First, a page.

While I agree with Dr. Wolfe's overall assessment that MelaFind may be a tool to support sound clinical decision making, I would like to clarify and expound upon several points raised in his recent article, "Inside the Data for Multi-Spectral Imaging for Melanoma Detection."1 I critically reviewed and presented the results of the MelaFind pivotal trial at the FDA Panel meeting held last year. The MelaFind pivotal trial included over 1,300 patients, 1,800 lesions and 23 investigators from seven clinical sites in the US.2 All melanomas in the study were difficult to identify clinically and early (45 percent were in situ, and the median Breslow thickness of the invasive melanomas was just 0.365mm) and over 30 percent were considered to be unlikely melanoma (one to 33 percent probability).
The first point that must be addressed is dermatologist sensitivity. Many studies have documented the sensitivity of dermatologists in detecting melanoma to be in the 70 percent range. In 1992, we published a paper in which we reviewed 1,784 melanomas in which the clinical diagnosis did not mention “melanoma” in 33 percent of cases, and there are a number of other papers that show the sensitivity of clinical diagnosis of melanoma to be between 66 and 70 percent, indicating that clinicians and dermatologists fail to diagnose melanoma clinically in a significant number of cases.3 Currently, histopathology is the only gold standard for measuring diagnostic performance.
The goal of the MelaFind pivotal trial was to demonstrate unprecedentedly high sensitivity at detecting early melanoma while at the same time showing superior specificity to clinicians. Sensitivity of investigators could not be measured in the pivotal trial because all lesions required biopsy and histopathology evaluation to determine sensitivity and specificity of MelaFind. Therefore, a target threshold of at least 95 percent sensitivity was selected before the start of the study as the hurdle for clinically meaningful success of MelaFind. The sensitivity of MelaFind was over 98 percent (detecting 112 of 114 melanomas with a 95.1 percent lower confidence bound), and its specificity was 9.5 percent versus 3.7 percent for dermatologists (p < 0.02) with respect to the primary aim population.
The biopsy ratio of MelaFind was 12:1 and the biopsy ratio of dermatologists was 12.5:1. This represents a significant difference in that the specificity and biopsy ratios of the biopsying physicians occur in the context of approximately 70 to 80 percent sensitivity, whereas the specificity and biopsy ratios of MelaFind occur in the context of over 98 percent sensitivity. In a corollary study performed by Dr. Suephy Chen of Emory University of 110 dermatologists who reviewed three high resolution images (close-up, dermoscopic, and distant) and extensive clinical histories of 65 melanomas and 65 non-melanomas taken from the MelaFind pivotal trial, the average sensitivity of dermatologists was 72 percent. On average, 18 of 65 melanomas were not diagnosed.
This study also proved that different dermatologists biopsy different atypical pigmented lesions, therefore, the pivotal trial was not biased, as Dr. Wolfe suggested. In fact, there were many lesions (over 100) that were biopsied with the clinical diagnosis “not melanoma,” therefore, these were not suspicious lesions. The findings, then, are indeed able to be generalized to the types of clinically atypical pigmented lesions that we see in practice.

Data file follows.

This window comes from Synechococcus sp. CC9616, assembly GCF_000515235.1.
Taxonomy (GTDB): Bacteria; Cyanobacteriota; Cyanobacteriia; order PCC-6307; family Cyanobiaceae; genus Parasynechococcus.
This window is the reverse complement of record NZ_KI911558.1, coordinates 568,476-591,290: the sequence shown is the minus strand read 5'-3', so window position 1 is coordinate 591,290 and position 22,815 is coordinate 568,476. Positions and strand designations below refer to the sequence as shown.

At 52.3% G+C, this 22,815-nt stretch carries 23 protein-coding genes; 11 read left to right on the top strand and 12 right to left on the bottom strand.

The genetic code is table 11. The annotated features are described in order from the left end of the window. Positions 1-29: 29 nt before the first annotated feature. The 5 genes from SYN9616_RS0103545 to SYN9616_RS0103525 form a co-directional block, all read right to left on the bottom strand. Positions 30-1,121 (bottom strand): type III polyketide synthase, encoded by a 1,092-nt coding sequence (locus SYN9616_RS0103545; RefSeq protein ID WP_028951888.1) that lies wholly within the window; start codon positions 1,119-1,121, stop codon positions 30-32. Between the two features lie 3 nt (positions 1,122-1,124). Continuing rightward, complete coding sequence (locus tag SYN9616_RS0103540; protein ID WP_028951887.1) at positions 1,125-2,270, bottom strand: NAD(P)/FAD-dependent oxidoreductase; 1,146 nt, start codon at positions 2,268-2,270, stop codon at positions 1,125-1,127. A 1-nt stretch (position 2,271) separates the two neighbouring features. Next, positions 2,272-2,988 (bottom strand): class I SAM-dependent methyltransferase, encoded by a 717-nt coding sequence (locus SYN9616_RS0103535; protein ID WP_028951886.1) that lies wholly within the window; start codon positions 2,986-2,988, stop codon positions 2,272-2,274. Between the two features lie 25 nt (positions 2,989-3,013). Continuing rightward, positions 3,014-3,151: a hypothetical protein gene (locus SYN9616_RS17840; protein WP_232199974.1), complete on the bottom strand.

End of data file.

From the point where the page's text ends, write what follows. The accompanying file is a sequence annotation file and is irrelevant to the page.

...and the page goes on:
MelaFind provides an objective analysis (“positive” or “negative”) based on the degree of three dimensional morphological disorder. By incorporating the MelaFind result with the clinical ABCD and other features of pigmented lesions, the level of diagnostic performance of the study dermatologists could be increased significantly, perhaps to a level of 95, percent which was achieved by four of the 110 dermatologists with a specificity equivalent to that of MelaFind.
In melanoma, errors of omission, not of commission, are the most grave. The data that I reviewed and presented at the MelaFind FDA Panel meeting suggest that MelaFind can help clinicians detect more melanomas at the earliest most curable stages by performing biopsies of the most appropriate atypical pigmented skin lesions. Taken together, and in the context of the challenges we face every day with respect to early melanoma detection, the data strongly suggest that MelaFind can provide significant benefit to our patients.
— Clay J. Cockerell, MD, FAAD
Dr. Wolfe responds:
Dr. Cockerell's detailed analysis of the statistical data is truly appreciated. I agree that MelaFind may be a tool to support sound clinical decision making, though I add and emphasize when it is used properly and by appropriately trained dermatologists. My goal in reviewing the data on MelaFind and the FDA panel's analysis was to help dermatologists understand the strengths and potential limitations of the device. The notion of potential bias was raised by the FDA. This does not suggest that the trial results are unreliable or flawed overall; however, those assessing the data must understand them in context of a trial attempting to utilize a diagnostic tool for cancer.
A lingering concern for the MelaFind device, if cleared for marketing, is how it may be used by non-dermatologists (whose sensitivity in the visual diagnosis of melanoma is lower relative to dermatologists) and whether certain clinicians may rely too heavily on the device. I am sure all agree that any diagnostic tool leading to improved diagnosis of melanoma is one that will stand all skin care providers in good stead.
Reader feedback is welcome. Comments, suggestions, corrections, and letters to the editor can be sent to Paul Winnington via e-mail: firstname.lastname@example.org.